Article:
Keith Law: “Miguel Cabrera is the third-most valuable player on his own team”

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Keith Law is still catching hell from Cardinals fans over his 2009 Cy Young Award ballot which they (erroneously) believe screwed Adam Wainwright and/or Chris Carpenter out of the Cy Young Award. That’s not his problem. He’s wrongfully accused of hating every team’s fans at some time or another, but Keith votes his mind and his conscience on such things. And given that he and the rest of the old Baseball Prospectus folks made their bones by going against the often-faulty conventional wisdom, it’s not at all surprising that his take on such matters pisses people off.

Well, it’s gonna happen again. This time with Detroit fans who really, really love their Miguel Cabrera. Here’s Keith:

“One of the most popular questions I’ve gotten recently is whether Miguel Cabrera will win the AL MVP award. I don’t presume to know what the voters will do, but I know that as it stands right now, he shouldn’t appear in the top three spots on any ballot.

“Cabrera’s offensive performance has been solid, but he’s a major negative on defense at third base, so a player like Cano, a good defender at a position (second base) where offensive levels are lower, is more valuable overall even though Cabrera has slightly higher raw rate stats.

“Cabrera is the third-most valuable player on his own team, behind Verlander and Jackson, the latter of whom has completely transformed himself at the plate this year and is a plus defender in center.”

I see his argument. I don’t have much intelligent to say about it one way or the other apart from the fact that, if you don’t look too deeply into defense, you’re never going to agree with Keith here given Cabrera’s offensive production, but I do see what he’s saying. He’s not trying to hate here because I know Keith a little bit and he doesn’t hate on anyone like people claim he does.

But, yeah, I do not think that these comments — which are now being repeated in the Detroit Free Press — are going to endear him to Tigers fans.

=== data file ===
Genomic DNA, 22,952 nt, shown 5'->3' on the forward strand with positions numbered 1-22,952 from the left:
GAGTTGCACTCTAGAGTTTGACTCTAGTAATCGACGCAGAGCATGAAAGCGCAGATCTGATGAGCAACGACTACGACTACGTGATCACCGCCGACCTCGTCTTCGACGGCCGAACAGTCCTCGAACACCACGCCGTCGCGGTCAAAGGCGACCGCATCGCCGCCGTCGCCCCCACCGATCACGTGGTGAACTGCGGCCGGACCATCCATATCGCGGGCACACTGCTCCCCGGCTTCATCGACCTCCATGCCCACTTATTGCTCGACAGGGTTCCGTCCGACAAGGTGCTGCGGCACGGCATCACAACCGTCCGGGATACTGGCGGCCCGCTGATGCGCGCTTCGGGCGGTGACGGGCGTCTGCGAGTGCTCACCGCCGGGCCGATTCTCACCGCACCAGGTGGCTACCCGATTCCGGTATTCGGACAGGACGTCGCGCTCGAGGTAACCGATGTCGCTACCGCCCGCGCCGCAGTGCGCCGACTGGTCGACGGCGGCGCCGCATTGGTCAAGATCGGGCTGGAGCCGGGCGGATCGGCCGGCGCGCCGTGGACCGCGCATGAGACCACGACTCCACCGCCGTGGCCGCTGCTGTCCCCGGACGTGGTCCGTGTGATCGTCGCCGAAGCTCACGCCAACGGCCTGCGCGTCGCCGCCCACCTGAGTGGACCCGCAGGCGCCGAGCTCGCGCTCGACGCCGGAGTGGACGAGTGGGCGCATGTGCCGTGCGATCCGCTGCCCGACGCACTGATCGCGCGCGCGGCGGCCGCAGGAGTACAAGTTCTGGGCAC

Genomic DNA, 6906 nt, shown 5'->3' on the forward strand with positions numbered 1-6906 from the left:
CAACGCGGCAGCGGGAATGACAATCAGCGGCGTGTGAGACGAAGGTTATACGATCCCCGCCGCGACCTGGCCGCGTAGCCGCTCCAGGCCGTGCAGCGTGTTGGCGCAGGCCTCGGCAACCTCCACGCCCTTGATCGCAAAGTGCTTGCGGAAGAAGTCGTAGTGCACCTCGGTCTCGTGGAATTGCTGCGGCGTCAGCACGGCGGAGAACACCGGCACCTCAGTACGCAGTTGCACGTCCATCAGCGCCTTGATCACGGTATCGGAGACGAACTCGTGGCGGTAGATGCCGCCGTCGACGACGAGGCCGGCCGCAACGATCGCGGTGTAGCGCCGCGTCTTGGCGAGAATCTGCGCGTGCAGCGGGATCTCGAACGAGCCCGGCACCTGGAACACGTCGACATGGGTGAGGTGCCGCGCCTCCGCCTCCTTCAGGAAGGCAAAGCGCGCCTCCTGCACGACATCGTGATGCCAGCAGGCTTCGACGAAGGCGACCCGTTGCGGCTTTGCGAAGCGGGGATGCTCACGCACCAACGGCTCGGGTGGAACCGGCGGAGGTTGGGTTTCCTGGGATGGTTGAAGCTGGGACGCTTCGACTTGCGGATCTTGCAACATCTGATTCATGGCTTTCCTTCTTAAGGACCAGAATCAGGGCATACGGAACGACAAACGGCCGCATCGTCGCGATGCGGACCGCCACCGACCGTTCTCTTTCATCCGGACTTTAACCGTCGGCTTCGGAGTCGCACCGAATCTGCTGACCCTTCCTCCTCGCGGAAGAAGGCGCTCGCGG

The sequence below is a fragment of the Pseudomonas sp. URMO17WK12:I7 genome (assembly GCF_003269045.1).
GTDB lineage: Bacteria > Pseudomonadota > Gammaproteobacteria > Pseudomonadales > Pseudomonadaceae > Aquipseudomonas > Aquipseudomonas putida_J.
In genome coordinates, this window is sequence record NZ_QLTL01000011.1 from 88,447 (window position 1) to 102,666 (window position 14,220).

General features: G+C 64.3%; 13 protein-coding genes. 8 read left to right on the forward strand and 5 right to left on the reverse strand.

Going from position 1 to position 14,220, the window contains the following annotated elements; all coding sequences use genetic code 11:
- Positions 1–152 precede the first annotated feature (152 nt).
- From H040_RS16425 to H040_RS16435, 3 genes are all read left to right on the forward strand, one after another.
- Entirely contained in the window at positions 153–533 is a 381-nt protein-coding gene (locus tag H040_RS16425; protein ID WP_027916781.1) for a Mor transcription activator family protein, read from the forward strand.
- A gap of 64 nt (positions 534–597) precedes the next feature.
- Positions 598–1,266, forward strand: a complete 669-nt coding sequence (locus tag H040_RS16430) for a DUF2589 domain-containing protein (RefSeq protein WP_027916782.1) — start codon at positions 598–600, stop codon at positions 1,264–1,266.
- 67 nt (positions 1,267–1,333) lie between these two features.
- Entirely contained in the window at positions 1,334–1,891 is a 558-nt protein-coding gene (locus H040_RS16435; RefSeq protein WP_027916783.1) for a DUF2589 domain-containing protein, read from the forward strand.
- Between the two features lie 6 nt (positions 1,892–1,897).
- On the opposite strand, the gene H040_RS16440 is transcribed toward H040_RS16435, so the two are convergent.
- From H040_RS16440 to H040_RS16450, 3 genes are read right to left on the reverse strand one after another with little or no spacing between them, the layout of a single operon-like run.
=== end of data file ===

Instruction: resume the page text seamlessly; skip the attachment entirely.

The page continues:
The most interesting question — the answer to which I don’t think Keith will ever tell us — is whether, motivated by it or not, Keith actually kinda likes it when the mob goes after him. I’ll admit that I kinda like it. It can be a lot of fun. I could be wrong, but I sort of picture Keith cackling at this a bit.

The Cubs live for another day, but death will come soon

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The Cubs had a nice night last night. Javier Baez finally broke his hitless streak with not one but two homers. Willson Contreras hit a nearly 500-foot homer. Jake Arrieta, possibly pitching for the last time as a Cub, dug down for a gutsy performance, pitching into the seventh inning, working around some walks to allow only one run while striking out nine.

After the game, Cubs players sounded hopeful notes about believing in themselves, taking them one game at a time, getting the series back to L.A. for a Game 6 and Game 7. They’re professional athletes who know better than any of us that to achieve a thing you have to believe you can achieve that thing, so it’d be dumb to expect anything else from them in this situation. Ballplayers, quite admirably, don’t sound a note of defeat until they are actually defeated.

But let’s be realistic there: they’re still a dead team walking.

  • They’re dead because, as we have been reminded oh so many times, only once in 35 tries has a team come back to win a seven game series in which they’ve found themselves down 0-3. That team did so because Dave Roberts worked some magic. Dave Roberts is working for the other team now.
  • They’re dead because their biggest weakness this postseason — their bullpen — is not going to have its best pitcher, Wade Davis, available today in Game 5 after throwing 48 pitches in Game 4.
  • They’re dead because while the Dodgers used five relievers last night, none of them were worked particularly hard and neither Brandon Morrow nor Kenley Jansen were used at all, allowing them to come in and work hard and heavy tonight if need be.
  • They’re dead because the man on the mound to start tonight’s game is Clayton Edward Kershaw. Yes, he has had some less-than-glory-filled moments in the postseason in recent years, but all of those have come at the tail end of starts, when his managers have left him in perhaps an inning too long. See the above bullet point — and Dave Roberts’ early hook in Game 1 — if you think that’ll be a problem tonight.

The Dodgers lost last night, yes, but it was their first loss in the postseason. All teams have lost at least one postseason game since it went to the three-round format, so it was likely inevitable that L.A. would drop one. Heck, maybe they’ll drop two before the NLCS is over, but they’re not going to drop the next three in a row.

Last night’s Cubs win was nice for them, but it only delayed the inevitable.